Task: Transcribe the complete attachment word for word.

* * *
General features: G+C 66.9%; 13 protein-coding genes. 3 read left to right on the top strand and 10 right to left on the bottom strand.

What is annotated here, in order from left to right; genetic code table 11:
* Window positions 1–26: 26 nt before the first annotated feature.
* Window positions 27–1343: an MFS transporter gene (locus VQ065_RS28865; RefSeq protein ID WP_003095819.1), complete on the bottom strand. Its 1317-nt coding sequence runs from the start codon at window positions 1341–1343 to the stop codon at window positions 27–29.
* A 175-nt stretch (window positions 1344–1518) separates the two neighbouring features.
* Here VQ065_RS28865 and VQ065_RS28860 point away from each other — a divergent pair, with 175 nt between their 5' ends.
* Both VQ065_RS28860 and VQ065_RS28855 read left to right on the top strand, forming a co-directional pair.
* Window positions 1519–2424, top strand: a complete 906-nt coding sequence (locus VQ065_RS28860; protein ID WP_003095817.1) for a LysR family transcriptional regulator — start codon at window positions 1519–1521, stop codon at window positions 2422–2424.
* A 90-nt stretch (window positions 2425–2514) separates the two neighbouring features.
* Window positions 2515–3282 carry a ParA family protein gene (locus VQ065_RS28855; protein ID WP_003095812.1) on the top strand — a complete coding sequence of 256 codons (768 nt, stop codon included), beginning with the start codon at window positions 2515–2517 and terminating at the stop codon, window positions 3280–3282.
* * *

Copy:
General features: G+C 66.9%; 13 protein-coding genes. 3 read left to right on the top strand and 10 right to left on the bottom strand.

What is annotated here, in order from left to right; genetic code table 11:
* Window positions 1–26: 26 nt before the first annotated feature.
* Window positions 27–1343: an MFS transporter gene (locus VQ065_RS28865; RefSeq protein ID WP_003095819.1), complete on the bottom strand. Its 1317-nt coding sequence runs from the start codon at window positions 1341–1343 to the stop codon at window positions 27–29.
* A 175-nt stretch (window positions 1344–1518) separates the two neighbouring features.
* Here VQ065_RS28865 and VQ065_RS28860 point away from each other — a divergent pair, with 175 nt between their 5' ends.
* Both VQ065_RS28860 and VQ065_RS28855 read left to right on the top strand, forming a co-directional pair.
* Window positions 1519–2424, top strand: a complete 906-nt coding sequence (locus VQ065_RS28860; protein ID WP_003095817.1) for a LysR family transcriptional regulator — start codon at window positions 1519–1521, stop codon at window positions 2422–2424.
* A 90-nt stretch (window positions 2425–2514) separates the two neighbouring features.
* Window positions 2515–3282 carry a ParA family protein gene (locus VQ065_RS28855; protein ID WP_003095812.1) on the top strand — a complete coding sequence of 256 codons (768 nt, stop codon included), beginning with the start codon at window positions 2515–2517 and terminating at the stop codon, window positions 3280–3282.